Tiit Hallas


Android: Location Tracking with a Service

Photo by Pathum Danthanarayana on Unsplash

I had a goal in mind: I needed a GPS tracking app that would replace a my handheld GPS device as a location tracker and that would automatically load the track (or parts of it) to my desired location for others to see.


For a while now I’ve used my GeoApe portal to share my GPS tracks with others. I used to travel around, track my route with a handheld GPS and afterwards I’d upload the track for others to see. This was quite useful about 10 years ago. Today I mostly use a phone for navigation and carrying a GPS just for tracking purposes doesn’t seem that reasonable. I also wanted to share my routes online.

So I decided to write my first Android application that does the following:

  1. The app uses the devices’ GPS and fetches my location in every 0.7 seconds;
  2. The data is being gathered and uploaded to my web service once a minute (or if no internet connection then buffer the data and send it when network connection can be established);
  3. Since I’ll be using another application for navigating, my tracker must be able to run while being on background.

Tutorials and examples

There are plenty of great examples out there. Unfortunately they didn’t help me with the third point of my “functional requirements”. Most of the examples stopped when navigating to Desktop or opening the ‘Overview’ screen. I looked through background services, using pendingIntents, created custom locationListeners etc, but nothing seemed to work.

Root of the problem

Android Developers site has an articale called “Background Location Limits”, that reveals the cause of this behaviour: “In an effort to reduce power consumption, Android 8.0 (API level 26) limits how frequently background apps can retrieve the user’s current location. Apps can receive location updates only a few times each hour.”. Or in other words: don’t use background services for location services if you need frequent location update as I did!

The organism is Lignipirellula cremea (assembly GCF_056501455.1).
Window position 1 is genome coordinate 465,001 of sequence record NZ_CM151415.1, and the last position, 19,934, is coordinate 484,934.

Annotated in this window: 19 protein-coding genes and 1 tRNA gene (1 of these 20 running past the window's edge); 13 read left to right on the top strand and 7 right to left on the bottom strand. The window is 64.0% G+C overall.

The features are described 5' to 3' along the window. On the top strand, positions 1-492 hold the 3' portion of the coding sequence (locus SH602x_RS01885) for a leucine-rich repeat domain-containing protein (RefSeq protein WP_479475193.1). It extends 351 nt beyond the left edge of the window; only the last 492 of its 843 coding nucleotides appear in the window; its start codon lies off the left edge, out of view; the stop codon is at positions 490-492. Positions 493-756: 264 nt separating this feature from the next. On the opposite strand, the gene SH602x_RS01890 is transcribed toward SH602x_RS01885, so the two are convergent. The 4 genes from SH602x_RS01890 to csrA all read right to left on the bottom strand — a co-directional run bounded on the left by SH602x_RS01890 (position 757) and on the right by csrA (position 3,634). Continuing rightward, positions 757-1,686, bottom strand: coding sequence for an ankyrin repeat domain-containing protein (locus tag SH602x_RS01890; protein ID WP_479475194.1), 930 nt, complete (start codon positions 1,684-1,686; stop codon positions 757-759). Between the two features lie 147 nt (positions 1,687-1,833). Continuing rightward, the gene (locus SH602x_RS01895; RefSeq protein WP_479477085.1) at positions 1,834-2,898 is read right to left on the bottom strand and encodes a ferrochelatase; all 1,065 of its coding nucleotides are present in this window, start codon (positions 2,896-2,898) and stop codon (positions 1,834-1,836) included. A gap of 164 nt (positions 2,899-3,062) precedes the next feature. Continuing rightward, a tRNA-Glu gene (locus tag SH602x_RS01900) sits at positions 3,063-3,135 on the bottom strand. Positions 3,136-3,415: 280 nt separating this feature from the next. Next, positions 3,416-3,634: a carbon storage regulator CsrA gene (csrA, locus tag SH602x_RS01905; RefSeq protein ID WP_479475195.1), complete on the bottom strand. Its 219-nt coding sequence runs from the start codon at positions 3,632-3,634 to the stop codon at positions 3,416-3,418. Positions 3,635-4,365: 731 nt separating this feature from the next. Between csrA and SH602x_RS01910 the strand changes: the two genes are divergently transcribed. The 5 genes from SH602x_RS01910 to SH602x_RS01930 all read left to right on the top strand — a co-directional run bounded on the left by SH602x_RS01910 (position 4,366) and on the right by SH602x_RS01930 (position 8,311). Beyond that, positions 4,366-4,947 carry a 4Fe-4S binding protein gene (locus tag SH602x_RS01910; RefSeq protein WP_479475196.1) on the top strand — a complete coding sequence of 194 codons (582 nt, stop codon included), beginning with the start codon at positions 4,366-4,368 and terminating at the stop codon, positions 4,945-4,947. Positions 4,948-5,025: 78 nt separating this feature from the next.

How ever — this doesn’t mean that there is no solution: applications like Google Maps etc still use your location while being on the background, so there has to be a solution. The same page gives you some hints:

An app is considered to be in the foreground if any of the following is true:
* It has a visible activity, whether the activity is started or paused.
* It has a foreground service.
* Another foreground app is connected to the app /../

So as a solution: create a foreground service!

Some say that it is possible to bind the service as a foreground service as follows:

final Intent intent = new Intent(this.getApplication(), BackgroundService.class);
this.getApplication().bindService(intent, serviceConnection, Context.BIND_AUTO_CREATE);

Well, for some reason this didn’t work. So I took a different approach. I created a notification generator

private Notification getNotification() {
NotificationChannel channel = new NotificationChannel(
“My Channel”,
  NotificationManager notificationManager = getSystemService(NotificationManager.class);
  Notification.Builder builder = new Notification.Builder(getApplicationContext(), “channel_01”);
  return builder.build();

and added the following to my service’s onCreate() method:

public void onCreate() {
startForeground(12345678, getNotification());

and Voila: the application works as needed. Even when sending the Application to the background for a longer period of time, it still fetches the coordinates and is able to deal with them.

The full PoC application can be found here
NB! Be aware, that Notification channel is not needed before Android 8.0 (API level 26).

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